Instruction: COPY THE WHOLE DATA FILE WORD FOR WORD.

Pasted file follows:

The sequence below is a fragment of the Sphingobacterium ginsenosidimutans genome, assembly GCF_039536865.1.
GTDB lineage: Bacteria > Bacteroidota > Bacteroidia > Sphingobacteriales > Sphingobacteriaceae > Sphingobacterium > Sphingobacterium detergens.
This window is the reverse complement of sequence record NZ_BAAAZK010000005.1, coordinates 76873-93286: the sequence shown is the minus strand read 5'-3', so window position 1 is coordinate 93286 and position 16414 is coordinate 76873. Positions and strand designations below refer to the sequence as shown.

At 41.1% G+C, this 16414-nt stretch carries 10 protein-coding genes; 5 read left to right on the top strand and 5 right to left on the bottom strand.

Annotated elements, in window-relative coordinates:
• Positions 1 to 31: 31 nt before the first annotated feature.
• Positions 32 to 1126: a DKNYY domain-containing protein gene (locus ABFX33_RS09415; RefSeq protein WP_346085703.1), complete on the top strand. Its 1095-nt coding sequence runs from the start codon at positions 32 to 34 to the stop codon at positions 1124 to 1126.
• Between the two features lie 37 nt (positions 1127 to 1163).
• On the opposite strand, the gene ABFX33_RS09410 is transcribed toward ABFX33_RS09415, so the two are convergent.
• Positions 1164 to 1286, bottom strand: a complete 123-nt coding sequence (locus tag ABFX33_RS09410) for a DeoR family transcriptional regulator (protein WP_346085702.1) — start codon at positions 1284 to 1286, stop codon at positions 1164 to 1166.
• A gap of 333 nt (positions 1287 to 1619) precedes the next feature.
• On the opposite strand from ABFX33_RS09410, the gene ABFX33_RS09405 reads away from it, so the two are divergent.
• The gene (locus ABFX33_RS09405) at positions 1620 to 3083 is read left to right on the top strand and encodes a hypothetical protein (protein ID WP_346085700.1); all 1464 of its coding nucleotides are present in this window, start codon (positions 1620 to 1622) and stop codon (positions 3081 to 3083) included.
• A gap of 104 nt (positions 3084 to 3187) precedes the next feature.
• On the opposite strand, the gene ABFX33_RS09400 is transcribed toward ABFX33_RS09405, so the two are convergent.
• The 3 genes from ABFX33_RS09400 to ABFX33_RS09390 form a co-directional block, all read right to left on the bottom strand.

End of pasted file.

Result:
The sequence below is a fragment of the Sphingobacterium ginsenosidimutans genome, assembly GCF_039536865.1.
GTDB lineage: Bacteria > Bacteroidota > Bacteroidia > Sphingobacteriales > Sphingobacteriaceae > Sphingobacterium > Sphingobacterium detergens.
This window is the reverse complement of sequence record NZ_BAAAZK010000005.1, coordinates 76873-93286: the sequence shown is the minus strand read 5'-3', so window position 1 is coordinate 93286 and position 16414 is coordinate 76873. Positions and strand designations below refer to the sequence as shown.

At 41.1% G+C, this 16414-nt stretch carries 10 protein-coding genes; 5 read left to right on the top strand and 5 right to left on the bottom strand.

Annotated elements, in window-relative coordinates:
• Positions 1 to 31: 31 nt before the first annotated feature.
• Positions 32 to 1126: a DKNYY domain-containing protein gene (locus ABFX33_RS09415; RefSeq protein WP_346085703.1), complete on the top strand. Its 1095-nt coding sequence runs from the start codon at positions 32 to 34 to the stop codon at positions 1124 to 1126.
• Between the two features lie 37 nt (positions 1127 to 1163).
• On the opposite strand, the gene ABFX33_RS09410 is transcribed toward ABFX33_RS09415, so the two are convergent.
• Positions 1164 to 1286, bottom strand: a complete 123-nt coding sequence (locus tag ABFX33_RS09410) for a DeoR family transcriptional regulator (protein WP_346085702.1) — start codon at positions 1284 to 1286, stop codon at positions 1164 to 1166.
• A gap of 333 nt (positions 1287 to 1619) precedes the next feature.
• On the opposite strand from ABFX33_RS09410, the gene ABFX33_RS09405 reads away from it, so the two are divergent.
• The gene (locus ABFX33_RS09405) at positions 1620 to 3083 is read left to right on the top strand and encodes a hypothetical protein (protein ID WP_346085700.1); all 1464 of its coding nucleotides are present in this window, start codon (positions 1620 to 1622) and stop codon (positions 3081 to 3083) included.
• A gap of 104 nt (positions 3084 to 3187) precedes the next feature.
• On the opposite strand, the gene ABFX33_RS09400 is transcribed toward ABFX33_RS09405, so the two are convergent.
• The 3 genes from ABFX33_RS09400 to ABFX33_RS09390 form a co-directional block, all read right to left on the bottom strand.